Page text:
“The Apache Hadoop software library is a framework that allows for the distributed processing of large data sets”.
It’s almost synonymous with big data, anyone doing anything about any kind of data probably heard about Hadoop. It’s hardly a single technology for a single specific problem. It’s a collection of technologies attacking different parts of the data processing problem: HDFS providing a redundant storage over multiple machines and MapReduce processing the data where they reside was the first solution. And a dozen other projects for collecting, efficiently storing and processing data in near real-time or scheduling data flows and ways to present the results.
Our first encounter was a bit different. We had stored feature vectors of ballistic images in HBase, and compared them on the GPUs by running jobs with MapReduce. That was back in 2010 where it was required to compile a specific branch (branch-0.20-append) of hadoop to run a reliable HBase cluster.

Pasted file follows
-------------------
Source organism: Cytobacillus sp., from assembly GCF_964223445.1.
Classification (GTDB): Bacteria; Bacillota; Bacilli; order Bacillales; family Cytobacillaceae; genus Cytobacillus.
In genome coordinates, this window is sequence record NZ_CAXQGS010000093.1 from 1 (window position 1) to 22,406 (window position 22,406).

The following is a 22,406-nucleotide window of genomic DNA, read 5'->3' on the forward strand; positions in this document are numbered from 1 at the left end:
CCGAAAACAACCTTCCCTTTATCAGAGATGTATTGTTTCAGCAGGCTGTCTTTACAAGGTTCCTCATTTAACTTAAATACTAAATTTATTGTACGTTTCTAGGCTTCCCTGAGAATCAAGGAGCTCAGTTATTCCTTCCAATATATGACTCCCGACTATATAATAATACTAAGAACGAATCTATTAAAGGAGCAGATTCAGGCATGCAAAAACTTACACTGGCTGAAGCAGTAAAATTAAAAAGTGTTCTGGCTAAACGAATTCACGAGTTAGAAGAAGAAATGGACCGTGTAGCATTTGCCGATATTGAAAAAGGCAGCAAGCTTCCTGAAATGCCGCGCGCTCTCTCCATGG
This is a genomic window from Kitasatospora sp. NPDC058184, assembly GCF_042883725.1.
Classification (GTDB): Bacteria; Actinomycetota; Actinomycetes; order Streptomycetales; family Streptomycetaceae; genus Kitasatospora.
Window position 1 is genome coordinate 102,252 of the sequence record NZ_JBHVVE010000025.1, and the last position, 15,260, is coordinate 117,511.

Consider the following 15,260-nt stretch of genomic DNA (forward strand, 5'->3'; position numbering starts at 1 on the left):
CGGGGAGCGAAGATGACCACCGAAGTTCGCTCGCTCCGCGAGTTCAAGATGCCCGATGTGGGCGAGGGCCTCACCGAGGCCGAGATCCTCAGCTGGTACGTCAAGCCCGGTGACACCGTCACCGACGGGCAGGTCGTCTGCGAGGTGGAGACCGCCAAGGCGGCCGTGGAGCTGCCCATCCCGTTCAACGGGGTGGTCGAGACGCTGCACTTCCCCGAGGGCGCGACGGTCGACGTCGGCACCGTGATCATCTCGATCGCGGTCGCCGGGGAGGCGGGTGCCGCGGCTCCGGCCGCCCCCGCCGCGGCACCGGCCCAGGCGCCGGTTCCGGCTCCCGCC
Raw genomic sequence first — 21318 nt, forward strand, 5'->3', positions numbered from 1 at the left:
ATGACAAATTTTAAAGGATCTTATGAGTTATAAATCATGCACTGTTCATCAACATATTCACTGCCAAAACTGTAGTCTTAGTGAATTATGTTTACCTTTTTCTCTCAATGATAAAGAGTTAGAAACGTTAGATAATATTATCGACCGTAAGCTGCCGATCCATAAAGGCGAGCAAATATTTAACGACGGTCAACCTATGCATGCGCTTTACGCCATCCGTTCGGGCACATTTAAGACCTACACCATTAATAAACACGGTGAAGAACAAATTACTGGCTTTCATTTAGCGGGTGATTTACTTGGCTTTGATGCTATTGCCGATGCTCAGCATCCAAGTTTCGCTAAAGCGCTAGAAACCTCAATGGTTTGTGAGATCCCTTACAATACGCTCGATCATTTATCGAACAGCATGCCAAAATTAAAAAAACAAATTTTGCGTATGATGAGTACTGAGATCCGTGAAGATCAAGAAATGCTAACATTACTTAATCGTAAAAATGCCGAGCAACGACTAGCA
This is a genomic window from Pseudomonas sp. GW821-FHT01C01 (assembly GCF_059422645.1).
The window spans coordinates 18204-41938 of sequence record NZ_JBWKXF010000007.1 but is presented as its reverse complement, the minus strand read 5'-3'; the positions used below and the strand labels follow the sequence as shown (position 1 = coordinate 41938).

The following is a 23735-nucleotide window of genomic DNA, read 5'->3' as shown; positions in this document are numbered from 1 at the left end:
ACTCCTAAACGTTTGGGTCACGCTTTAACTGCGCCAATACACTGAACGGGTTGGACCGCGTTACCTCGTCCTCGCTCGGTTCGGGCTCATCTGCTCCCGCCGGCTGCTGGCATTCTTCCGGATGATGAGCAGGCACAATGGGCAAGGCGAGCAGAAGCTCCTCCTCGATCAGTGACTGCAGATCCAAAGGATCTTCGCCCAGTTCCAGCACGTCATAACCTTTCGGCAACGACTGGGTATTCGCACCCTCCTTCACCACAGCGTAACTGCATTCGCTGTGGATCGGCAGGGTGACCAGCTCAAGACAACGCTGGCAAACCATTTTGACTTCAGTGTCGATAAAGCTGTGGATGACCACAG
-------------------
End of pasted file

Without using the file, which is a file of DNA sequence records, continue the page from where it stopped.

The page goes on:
A more “conventional” use of the system was collecting events for an ad network and processing them for periodic reports. Then it evolved into a full-scale analytics platform, collecting data from all over the business and finding relations where you couldn’t normally investigate.
It’s fair to say it’s been some time that Hadoop and related big data talk has passed it’s second phase of hype cycle. It’s even argued that it’s completely gone as a trend or a buzzword now and already became the industry norm. Nevertheless, it’s definitely not as popular as before. So now it’s time for the experts to pick what’s necessary for a real world solution and make a real difference, instead of just buying a “full-version” and then blaming it on technology.